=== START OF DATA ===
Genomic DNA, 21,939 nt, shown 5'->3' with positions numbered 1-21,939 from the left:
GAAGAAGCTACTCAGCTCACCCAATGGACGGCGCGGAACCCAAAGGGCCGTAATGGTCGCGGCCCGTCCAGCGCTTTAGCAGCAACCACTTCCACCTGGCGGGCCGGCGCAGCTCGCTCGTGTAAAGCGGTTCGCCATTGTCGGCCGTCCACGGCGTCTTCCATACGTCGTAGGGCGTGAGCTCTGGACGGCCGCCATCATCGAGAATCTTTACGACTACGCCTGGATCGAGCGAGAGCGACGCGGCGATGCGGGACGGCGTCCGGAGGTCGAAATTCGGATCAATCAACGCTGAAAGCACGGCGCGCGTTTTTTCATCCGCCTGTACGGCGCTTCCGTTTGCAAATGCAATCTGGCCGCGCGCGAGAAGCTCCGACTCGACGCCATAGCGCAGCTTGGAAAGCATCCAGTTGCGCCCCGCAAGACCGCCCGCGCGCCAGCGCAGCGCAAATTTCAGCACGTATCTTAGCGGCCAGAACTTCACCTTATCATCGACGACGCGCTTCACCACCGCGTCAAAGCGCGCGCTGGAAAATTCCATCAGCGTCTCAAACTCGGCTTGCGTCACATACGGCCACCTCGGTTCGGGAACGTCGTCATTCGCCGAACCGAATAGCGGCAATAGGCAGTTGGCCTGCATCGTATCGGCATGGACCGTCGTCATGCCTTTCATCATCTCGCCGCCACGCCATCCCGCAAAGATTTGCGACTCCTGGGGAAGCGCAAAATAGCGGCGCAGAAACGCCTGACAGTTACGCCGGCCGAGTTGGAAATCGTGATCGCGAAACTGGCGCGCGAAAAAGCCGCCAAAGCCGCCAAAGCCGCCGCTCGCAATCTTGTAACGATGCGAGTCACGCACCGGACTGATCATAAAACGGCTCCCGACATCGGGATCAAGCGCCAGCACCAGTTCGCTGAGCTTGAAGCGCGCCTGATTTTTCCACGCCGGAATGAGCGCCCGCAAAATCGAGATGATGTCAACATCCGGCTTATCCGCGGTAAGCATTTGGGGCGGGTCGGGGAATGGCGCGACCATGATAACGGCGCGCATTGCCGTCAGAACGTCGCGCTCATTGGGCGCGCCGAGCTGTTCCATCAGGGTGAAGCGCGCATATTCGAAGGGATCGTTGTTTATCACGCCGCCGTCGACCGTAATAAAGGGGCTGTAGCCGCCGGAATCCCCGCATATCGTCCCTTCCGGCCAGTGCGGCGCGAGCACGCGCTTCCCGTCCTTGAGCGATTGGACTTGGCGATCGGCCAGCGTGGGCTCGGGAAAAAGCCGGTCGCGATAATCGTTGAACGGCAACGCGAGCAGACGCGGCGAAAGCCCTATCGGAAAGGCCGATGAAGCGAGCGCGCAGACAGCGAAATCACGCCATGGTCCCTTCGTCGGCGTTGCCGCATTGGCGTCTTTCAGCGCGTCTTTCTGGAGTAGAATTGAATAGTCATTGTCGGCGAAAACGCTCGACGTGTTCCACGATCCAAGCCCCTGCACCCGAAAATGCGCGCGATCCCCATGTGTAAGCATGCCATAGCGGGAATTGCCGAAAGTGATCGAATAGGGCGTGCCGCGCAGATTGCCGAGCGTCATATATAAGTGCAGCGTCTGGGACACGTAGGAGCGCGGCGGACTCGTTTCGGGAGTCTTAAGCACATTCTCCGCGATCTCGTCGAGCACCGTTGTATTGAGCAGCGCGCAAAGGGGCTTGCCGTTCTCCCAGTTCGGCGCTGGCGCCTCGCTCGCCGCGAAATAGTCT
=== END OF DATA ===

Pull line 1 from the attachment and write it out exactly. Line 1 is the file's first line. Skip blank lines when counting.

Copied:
Genomic DNA, 21,939 nt, shown 5'->3' with positions numbered 1-21,939 from the left: